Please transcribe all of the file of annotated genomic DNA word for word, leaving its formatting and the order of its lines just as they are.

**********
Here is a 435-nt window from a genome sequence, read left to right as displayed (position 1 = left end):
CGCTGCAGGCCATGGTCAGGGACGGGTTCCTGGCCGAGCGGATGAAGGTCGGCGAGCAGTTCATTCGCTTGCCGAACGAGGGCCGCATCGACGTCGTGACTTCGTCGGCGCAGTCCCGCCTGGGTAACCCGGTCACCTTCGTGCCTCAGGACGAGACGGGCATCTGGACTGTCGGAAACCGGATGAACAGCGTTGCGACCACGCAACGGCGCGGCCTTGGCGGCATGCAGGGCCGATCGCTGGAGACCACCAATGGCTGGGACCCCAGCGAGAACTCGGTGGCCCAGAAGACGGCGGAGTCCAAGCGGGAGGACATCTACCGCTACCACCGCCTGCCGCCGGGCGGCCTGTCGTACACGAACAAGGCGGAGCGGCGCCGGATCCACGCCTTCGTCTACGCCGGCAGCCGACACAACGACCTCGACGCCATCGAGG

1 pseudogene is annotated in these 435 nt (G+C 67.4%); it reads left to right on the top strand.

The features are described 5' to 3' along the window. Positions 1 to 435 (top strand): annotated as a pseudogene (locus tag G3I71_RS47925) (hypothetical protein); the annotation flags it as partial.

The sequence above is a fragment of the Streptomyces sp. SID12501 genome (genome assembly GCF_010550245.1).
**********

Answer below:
Here is a 435-nt window from a genome sequence, read left to right as displayed (position 1 = left end):
CGCTGCAGGCCATGGTCAGGGACGGGTTCCTGGCCGAGCGGATGAAGGTCGGCGAGCAGTTCATTCGCTTGCCGAACGAGGGCCGCATCGACGTCGTGACTTCGTCGGCGCAGTCCCGCCTGGGTAACCCGGTCACCTTCGTGCCTCAGGACGAGACGGGCATCTGGACTGTCGGAAACCGGATGAACAGCGTTGCGACCACGCAACGGCGCGGCCTTGGCGGCATGCAGGGCCGATCGCTGGAGACCACCAATGGCTGGGACCCCAGCGAGAACTCGGTGGCCCAGAAGACGGCGGAGTCCAAGCGGGAGGACATCTACCGCTACCACCGCCTGCCGCCGGGCGGCCTGTCGTACACGAACAAGGCGGAGCGGCGCCGGATCCACGCCTTCGTCTACGCCGGCAGCCGACACAACGACCTCGACGCCATCGAGG

1 pseudogene is annotated in these 435 nt (G+C 67.4%); it reads left to right on the top strand.

The features are described 5' to 3' along the window. Positions 1 to 435 (top strand): annotated as a pseudogene (locus tag G3I71_RS47925) (hypothetical protein); the annotation flags it as partial.

The sequence above is a fragment of the Streptomyces sp. SID12501 genome (genome assembly GCF_010550245.1).